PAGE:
Academic journal article Business Law International

Chambers' Corporate Governance Handbook: Sixth Edition

Academic journal article Business Law International

Chambers' Corporate Governance Handbook: Sixth Edition

Article excerpt

Chambers' Corporate Governance Handbook: Sixth Edition Professor Andrew Chambers Bloomsbury Professional (2014); 1099 pages (paperback); £98; ISBN 978-1-78043-482-7

This handbook provides a detailed and complete study of corporate governance and all that this voluminous subject entails. It concentrates mainly on the corporate governance framework as it applies to the UK although there are references to, and examples made of, regimes in other jurisdictions (in particular the approach taken to corporate governance in the US and GCC). This book is likely to be of interest to students, professional advisers and directors/executives alike given the broad range of topics covered and its depth of content.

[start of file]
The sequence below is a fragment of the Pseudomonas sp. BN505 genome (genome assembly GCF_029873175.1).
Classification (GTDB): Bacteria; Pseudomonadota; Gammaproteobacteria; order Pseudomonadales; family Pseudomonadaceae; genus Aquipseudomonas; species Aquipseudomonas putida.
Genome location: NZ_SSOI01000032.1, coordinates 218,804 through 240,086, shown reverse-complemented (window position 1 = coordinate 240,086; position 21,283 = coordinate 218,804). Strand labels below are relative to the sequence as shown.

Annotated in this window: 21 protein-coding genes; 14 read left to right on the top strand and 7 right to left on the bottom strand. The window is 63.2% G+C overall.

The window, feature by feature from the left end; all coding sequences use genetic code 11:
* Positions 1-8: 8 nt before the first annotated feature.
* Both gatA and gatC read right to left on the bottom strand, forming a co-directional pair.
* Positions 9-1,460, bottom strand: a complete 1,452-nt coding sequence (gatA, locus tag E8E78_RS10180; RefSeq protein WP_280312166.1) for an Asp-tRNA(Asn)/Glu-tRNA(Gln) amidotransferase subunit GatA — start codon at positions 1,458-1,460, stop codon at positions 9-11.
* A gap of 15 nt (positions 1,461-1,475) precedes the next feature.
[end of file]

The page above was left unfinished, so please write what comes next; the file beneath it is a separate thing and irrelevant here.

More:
The author concentrates on several main themes throughout the work, including his belief that failings in corporate governance exacerbated the financial crisis, the importance of independent/non-executive directors and the role of internal audit as the 'third line of defence' in preventing corporate failures. The text includes primary sources (such as the UK Corporate Governance Code), secondary sources (such as quote from various commissions and leading individuals) together with opinion and commentar y from Professor Chambers himself.

Professor Chambers' enthusiasm and deep-seated knowledge of this topic is evident from the first page until the last (circa 1,000 pages later). It is also obvious that he believes that good corporate governance is an important safeguard against the 'greed is good' mentality which pervaded UK corporate culture in the period leading up to the GFC. He is also forthright in his opinion that the existing 'comply or explain' approach to corporate governance, which applies to listed companies in the UK, is open to abuse and is not sufficiently robust for modern day corporate culture, where there are numerous institutions that are 'too-big-to-fail'. …

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